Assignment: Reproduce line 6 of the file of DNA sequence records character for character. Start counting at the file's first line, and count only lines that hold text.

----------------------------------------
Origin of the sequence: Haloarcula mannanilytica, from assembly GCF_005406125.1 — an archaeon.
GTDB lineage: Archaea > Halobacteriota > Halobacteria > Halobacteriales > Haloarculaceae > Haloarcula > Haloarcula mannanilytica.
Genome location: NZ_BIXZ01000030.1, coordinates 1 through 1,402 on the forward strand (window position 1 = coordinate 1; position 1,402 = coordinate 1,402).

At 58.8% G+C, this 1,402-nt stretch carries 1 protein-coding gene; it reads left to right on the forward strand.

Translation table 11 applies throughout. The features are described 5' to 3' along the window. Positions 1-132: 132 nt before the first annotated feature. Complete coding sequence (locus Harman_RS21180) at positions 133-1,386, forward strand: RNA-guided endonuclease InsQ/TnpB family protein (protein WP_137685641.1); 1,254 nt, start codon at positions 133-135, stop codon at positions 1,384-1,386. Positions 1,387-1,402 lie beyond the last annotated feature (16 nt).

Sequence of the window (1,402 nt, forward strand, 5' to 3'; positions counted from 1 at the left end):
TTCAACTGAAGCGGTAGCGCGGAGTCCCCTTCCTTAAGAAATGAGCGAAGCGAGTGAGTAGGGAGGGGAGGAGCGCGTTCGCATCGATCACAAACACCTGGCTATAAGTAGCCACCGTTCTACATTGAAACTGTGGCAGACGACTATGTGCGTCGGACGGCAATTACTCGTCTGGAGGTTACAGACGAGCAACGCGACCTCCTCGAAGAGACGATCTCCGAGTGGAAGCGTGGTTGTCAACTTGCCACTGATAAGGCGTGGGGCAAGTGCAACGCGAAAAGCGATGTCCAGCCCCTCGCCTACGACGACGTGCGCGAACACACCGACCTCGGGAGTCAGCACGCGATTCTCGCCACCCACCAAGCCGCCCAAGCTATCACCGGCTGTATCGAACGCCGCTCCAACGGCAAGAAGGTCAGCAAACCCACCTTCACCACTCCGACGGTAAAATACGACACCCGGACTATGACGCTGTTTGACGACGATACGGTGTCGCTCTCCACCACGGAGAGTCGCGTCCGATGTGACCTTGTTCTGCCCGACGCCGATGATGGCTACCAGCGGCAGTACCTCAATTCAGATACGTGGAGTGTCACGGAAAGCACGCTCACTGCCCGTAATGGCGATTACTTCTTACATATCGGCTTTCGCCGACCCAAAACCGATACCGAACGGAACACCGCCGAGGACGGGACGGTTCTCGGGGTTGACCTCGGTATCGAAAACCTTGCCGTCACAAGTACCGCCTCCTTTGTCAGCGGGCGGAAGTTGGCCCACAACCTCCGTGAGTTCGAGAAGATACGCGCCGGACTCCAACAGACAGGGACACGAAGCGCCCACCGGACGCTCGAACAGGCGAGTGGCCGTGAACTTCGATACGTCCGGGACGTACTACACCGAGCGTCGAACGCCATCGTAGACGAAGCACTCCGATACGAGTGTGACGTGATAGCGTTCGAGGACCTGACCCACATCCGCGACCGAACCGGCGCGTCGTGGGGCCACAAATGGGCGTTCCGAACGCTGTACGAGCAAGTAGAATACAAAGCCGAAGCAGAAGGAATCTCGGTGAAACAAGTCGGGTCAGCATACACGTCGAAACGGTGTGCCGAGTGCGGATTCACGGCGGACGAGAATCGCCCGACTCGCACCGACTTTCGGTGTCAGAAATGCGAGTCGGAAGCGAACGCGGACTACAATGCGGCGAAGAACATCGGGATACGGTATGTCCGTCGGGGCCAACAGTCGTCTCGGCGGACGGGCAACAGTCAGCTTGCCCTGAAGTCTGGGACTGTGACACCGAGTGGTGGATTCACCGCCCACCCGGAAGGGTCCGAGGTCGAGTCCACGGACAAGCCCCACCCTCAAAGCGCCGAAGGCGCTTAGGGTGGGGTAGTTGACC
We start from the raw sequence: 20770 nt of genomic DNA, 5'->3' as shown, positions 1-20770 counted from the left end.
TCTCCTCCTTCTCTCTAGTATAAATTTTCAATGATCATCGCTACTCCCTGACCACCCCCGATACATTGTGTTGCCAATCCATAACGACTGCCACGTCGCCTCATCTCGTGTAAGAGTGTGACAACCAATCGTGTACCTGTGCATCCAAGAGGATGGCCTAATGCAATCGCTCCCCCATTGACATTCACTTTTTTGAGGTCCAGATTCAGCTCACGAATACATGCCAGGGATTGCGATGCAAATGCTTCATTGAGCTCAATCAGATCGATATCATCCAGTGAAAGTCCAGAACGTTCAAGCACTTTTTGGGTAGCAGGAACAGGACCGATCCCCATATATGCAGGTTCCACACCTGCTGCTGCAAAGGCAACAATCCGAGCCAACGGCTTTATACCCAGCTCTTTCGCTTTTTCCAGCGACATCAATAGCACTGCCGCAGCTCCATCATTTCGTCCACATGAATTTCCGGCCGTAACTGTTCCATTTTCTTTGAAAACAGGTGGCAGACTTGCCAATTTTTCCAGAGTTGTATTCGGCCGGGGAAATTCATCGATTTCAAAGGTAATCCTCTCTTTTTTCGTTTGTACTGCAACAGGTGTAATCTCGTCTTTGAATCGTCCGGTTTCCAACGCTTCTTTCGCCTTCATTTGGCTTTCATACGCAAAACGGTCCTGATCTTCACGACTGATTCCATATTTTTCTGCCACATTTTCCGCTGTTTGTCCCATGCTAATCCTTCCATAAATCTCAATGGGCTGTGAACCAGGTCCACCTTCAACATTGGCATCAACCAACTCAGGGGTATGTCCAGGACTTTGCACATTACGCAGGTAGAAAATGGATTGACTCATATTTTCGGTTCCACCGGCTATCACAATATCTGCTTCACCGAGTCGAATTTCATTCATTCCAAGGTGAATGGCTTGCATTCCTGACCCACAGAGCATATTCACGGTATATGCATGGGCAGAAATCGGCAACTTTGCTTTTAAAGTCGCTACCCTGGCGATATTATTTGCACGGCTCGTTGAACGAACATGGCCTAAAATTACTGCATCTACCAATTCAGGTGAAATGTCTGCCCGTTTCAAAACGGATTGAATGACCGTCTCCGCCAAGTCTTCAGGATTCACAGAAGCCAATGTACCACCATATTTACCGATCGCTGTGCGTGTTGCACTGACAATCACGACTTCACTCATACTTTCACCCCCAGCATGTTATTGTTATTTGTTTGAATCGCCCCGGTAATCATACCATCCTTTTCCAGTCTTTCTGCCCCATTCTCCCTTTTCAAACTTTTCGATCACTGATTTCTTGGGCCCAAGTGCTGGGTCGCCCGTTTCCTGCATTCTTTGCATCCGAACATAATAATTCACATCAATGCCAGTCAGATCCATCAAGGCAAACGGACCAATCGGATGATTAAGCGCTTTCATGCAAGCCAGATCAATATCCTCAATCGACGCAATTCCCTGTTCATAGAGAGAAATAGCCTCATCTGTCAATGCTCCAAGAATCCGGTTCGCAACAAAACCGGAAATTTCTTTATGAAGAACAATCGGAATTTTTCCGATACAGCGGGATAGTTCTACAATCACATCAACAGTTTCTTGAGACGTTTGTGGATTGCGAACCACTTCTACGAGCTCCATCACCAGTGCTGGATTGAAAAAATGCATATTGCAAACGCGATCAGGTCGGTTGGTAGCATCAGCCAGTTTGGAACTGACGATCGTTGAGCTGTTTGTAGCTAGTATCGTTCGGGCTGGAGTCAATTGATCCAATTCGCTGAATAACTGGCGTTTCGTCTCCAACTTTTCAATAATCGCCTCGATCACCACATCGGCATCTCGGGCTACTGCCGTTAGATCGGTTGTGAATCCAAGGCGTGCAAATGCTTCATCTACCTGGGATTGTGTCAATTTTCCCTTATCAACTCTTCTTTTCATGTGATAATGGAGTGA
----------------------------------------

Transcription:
Sequence of the window (1,402 nt, forward strand, 5' to 3'; positions counted from 1 at the left end):